Michele - who nearly FLUNKED Home Ec because the pair of shorts she made looked more like underwear! But I'm trying to make up for lost time now!

  5. In the late 1960's in the US our classes were called Home Ec and the first project we did was to hand sew an apron. Then we were allowed to sew on the machines and we made rice-stuffed frogs. I was never the neatest and had to take out so many seams the fabric would get weak. In cooking we got to make whole dinners from the appetizers to the desserts, but we only had 2 stoves so that was always interesting!! The classes were always girls only, the boys took shop classes.

  6. I loved this post, Jenny. Thank you for the walk down memory lane. I wonder what happened to MHGS.

    Ingvild has done lovely work on the apron. It's very pretty.

  7. I loved this post, Jenny. Thank you for the walk down memory lane. I wonder what happened to MHGS.

    Ingvild has done lovely work on the apron. It's very pretty.

  8. I also started high school in 1972 and did Home Ec(in Victoria). We had 2 teachers, one for cooking and one for sewing although I don't remember anything I made. LOL
    I also did woodwork, metalwork and stained glass making. I think my high school was quite progressive.
    Really enjoyed this post.

  9. I am glad that Kate is feeling better and getting her appetite back.

    I started highschool in 1982 (in NSW) and then it was Home science in the junior years and Food Technology in years 11 and 12. Textiles and Design was the 'sewing' side of things.


  10. So sorry to hear about Kate but glad to see she is making a good recovery. Home Economics was Domestic Science for us and I seem to remember alternating cookery with needlecraft by the term, but my memory might have grown dim!

  11. Parents and relatives actively discouraged me from doing Home Ec. and Secretarial Studies. Interestingly, all the jobs I've had in my life have made me develop, and use those skills! I didn't meet their expectations but, with the passage of time, I'm pleased that I didn't.
    Very pleased that Kate has recovered well - scary stuff.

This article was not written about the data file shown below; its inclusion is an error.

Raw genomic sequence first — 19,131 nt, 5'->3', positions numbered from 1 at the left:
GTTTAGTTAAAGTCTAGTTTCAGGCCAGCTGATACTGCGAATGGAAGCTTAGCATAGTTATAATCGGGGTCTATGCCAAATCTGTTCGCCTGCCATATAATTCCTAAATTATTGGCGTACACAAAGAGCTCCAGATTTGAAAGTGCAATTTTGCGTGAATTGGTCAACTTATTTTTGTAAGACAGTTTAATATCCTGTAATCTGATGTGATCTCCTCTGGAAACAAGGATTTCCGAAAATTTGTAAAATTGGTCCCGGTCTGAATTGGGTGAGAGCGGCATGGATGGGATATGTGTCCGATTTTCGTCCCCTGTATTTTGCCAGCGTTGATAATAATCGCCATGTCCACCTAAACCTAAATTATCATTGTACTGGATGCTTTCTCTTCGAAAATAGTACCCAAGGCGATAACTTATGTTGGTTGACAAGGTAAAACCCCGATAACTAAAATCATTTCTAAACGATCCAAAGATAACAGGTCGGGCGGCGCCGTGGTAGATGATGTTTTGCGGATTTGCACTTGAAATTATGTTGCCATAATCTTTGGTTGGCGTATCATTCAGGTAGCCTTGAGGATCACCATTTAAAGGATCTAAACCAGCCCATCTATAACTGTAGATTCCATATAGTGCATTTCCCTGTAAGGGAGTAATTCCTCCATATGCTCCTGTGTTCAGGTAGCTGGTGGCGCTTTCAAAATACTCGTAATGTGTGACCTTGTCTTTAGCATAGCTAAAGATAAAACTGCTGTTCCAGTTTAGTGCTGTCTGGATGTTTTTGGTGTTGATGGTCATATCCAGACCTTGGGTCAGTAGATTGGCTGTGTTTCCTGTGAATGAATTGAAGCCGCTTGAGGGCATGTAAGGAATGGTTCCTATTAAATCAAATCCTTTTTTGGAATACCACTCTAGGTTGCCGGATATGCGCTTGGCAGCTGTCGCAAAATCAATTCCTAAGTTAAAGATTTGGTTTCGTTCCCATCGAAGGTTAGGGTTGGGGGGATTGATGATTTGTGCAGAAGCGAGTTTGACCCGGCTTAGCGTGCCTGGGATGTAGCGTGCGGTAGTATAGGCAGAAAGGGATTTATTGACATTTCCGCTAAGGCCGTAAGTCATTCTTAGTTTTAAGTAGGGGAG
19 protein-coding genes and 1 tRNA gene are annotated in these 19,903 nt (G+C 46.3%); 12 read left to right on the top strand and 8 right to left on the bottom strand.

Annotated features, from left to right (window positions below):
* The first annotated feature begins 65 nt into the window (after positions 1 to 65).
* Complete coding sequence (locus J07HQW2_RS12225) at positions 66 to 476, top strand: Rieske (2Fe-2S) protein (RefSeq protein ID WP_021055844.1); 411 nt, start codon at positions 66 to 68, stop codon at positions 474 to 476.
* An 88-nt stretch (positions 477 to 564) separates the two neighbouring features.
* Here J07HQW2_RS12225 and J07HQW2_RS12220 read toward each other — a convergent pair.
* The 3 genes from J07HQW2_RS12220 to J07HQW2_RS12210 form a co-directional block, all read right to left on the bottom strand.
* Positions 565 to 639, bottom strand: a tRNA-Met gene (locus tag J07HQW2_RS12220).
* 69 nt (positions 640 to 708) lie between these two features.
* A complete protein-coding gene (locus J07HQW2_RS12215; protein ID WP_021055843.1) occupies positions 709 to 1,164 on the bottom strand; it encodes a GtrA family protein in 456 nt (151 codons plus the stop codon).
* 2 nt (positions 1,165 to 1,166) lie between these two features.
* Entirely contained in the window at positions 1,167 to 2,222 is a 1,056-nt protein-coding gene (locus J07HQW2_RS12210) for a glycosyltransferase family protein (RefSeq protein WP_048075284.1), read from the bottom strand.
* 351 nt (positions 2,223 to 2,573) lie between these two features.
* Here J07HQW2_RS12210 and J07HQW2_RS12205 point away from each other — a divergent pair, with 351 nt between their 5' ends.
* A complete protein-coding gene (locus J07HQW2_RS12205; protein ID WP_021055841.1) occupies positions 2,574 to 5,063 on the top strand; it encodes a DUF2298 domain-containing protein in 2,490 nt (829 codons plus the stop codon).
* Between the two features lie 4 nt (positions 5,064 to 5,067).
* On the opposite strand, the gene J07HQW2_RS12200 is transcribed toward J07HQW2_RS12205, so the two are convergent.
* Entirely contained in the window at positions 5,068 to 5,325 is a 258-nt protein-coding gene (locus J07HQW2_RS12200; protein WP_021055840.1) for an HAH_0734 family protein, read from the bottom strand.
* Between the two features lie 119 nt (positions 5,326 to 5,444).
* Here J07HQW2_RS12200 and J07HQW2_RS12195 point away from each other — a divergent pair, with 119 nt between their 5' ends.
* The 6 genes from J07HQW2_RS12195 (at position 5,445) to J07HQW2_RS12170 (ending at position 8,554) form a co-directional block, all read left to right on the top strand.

Beautiful photos of father and son Warms the cockles of my heart.
    Catching up on your blog is a catch-up of your lovely, lyrical photos.

  12. Not proclaiming to be an expert but if u want some help with embrodiery, just let me know. My Gran taught me (and id love to show u some of her work!!!) and my designs dont show all i really know!!!

  13. Have you seen any of the embroidery books by Judith Baker Montano? They have really helped me learn quite a few stitches. Here are the titles:

    Elegant Stitches and The Crazy Quilt Handbook.

    She has a wonderful website with other titles listed. You should be able to find it through a google search. While you may not be interested in crazy quilting they use all kinds of embroidery to embellish. She is said to be the "Queen" of crazy quilting, and I think she has made many trips to Australia to teach.

    Hope this helps!


  14. In eighth grade--too many years ago to mention, I took home economics, taking one marking period of cooking and one marking period of sewing. Although I really loved it, there was no time available for me to take this subject in high school. I never have stopped sewing or cooking, however.

    When my daughters went to the university, instead of studying "Home Economics," the name was changed to Family and Consumer Science! Unfortunately, many of the colleges/universities are dropping Home Ec/Family and Consumer Science as a major.

    Sweet Post. I am glad your daughter is recovering nicely!

  15. And by the time I was in high school in 1994 there was no such class! So I got zero sewing, cooking, or any such instruction at school. Bitter much?


Thanks so much for taking the time to chat. I don't always have time to reply but I do read every message you leave.